© Mehta family
The Mehta family turned homelessness into a great adventure, before CPS.
Amber is one of those free-spirited people who takes even incredible hardships and turns them into adventures, inspiring others in the process. When her young family wound up homeless, through no fault of their own, she and her husband Krishna Mehta made the best of it. Their children didn't even know that they were homeless; they thought that they were having great adventures and making lots of friends.
This latest chapter in their saga, however, is a nightmare, and the rainbow is really hard to find in the storm that Child Protective Services has allegedly brought into their lives. Their children, ages 6, almost 2, and 9 months, have been seized by CPS and placed into 3 different foster homes. The two babies were still being breastfed. Social services has gone so far as to accuse Amber of having a mental disorder because she is "homeless."
Their homelessness was not by choice. Last spring the family was living in a small town in Missouri. Krishna was working, and Amber was a stay-at-home mom and childbirth doula. They were expecting baby Mira to make her appearance soon by mid-summer.
Emergency Trip to Oregon for Dying Mother
Then, they got a call that changed everything. Krishna's mother's cancer had come back with a vengeance. The doctors gave her just weeks to live. Krishna, a dual Irish-American citizen, and Amber scrambled to pull resources together to get to Oregon, hoping to see her before she died, and let her see the children. They drove cross-country, but arrived too late. She was gone.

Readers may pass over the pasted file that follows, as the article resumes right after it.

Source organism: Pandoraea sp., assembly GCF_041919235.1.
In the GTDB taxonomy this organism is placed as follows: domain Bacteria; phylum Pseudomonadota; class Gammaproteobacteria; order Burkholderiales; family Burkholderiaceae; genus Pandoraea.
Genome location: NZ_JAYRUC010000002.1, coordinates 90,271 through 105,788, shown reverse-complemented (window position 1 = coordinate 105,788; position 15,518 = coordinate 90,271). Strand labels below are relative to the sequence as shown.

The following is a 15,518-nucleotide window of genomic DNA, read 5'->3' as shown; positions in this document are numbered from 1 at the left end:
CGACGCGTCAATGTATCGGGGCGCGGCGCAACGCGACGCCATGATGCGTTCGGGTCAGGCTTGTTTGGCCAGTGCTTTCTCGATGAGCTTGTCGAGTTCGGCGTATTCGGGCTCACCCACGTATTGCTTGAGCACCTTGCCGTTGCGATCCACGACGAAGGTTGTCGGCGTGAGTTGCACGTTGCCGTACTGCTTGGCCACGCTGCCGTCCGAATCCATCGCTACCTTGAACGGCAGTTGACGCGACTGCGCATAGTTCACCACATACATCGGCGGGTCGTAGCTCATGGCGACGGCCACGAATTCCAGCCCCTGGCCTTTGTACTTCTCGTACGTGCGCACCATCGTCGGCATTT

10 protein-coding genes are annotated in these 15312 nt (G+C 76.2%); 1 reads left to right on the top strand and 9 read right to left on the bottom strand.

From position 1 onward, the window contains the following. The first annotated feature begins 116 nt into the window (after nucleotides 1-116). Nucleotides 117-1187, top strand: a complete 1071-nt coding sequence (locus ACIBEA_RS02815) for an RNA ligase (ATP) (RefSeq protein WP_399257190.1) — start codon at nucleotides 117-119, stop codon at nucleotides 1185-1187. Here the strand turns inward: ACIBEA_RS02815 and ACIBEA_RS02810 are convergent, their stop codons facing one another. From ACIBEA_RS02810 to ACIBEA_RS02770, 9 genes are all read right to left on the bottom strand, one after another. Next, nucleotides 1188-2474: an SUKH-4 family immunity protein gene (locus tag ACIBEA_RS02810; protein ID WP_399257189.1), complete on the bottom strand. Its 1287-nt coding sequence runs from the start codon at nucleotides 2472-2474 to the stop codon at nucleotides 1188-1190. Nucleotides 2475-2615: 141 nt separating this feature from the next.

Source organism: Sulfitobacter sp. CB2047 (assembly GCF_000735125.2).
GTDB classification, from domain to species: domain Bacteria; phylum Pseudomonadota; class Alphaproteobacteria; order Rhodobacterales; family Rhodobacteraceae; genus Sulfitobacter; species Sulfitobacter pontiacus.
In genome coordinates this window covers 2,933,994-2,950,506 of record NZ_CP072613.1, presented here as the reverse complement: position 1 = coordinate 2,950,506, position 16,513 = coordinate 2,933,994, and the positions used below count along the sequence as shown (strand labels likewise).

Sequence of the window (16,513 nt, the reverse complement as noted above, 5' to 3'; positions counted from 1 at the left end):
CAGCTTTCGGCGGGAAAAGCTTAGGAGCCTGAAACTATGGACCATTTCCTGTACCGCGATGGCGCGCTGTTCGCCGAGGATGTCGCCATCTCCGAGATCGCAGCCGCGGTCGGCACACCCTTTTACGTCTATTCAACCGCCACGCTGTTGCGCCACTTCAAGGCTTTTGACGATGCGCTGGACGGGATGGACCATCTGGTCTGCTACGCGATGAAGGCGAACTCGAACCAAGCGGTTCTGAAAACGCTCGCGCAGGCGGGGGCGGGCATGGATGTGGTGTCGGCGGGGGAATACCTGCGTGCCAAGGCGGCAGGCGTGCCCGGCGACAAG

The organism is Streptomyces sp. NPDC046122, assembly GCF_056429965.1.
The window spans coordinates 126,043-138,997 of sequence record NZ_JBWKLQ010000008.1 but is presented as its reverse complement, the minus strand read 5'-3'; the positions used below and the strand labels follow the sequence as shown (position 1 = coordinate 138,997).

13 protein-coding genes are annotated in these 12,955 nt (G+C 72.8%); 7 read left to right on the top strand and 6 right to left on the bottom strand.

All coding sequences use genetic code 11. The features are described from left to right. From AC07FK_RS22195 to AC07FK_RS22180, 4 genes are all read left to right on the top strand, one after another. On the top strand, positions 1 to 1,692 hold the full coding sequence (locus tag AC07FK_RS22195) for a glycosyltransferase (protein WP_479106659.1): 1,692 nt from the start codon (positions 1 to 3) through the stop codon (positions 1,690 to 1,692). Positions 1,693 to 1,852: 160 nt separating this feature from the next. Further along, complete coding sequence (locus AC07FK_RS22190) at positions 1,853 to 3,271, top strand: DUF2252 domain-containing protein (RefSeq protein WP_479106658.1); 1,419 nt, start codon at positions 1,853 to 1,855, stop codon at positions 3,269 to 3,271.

The plan had been to stay at her house, have an unassisted homebirth, or "freebirth" in Oregon, and go back to the midwest when they got back on their feet. But life didn't work out that way. Mira was born peacefully at the end of July, at home with her family. But shortly after that, they found themselves with no place to live.
Making the Best of a Tough Situation
© Mehta family
Newborn baby Mira.
They sank what money they had left into an RV and made the best of their situation. Amber says:
"We faced homelessness with all the courage and hope we could, believing that we were strong enough to make it."
Winter was coming on fast, and it was expected to be a cold one. An RV in Oregon was no place to live. They headed south, stopping in various places, "helping others where we could," says Amber, "which is more often than one might think, considering all it often takes to HELP someone is to CARE."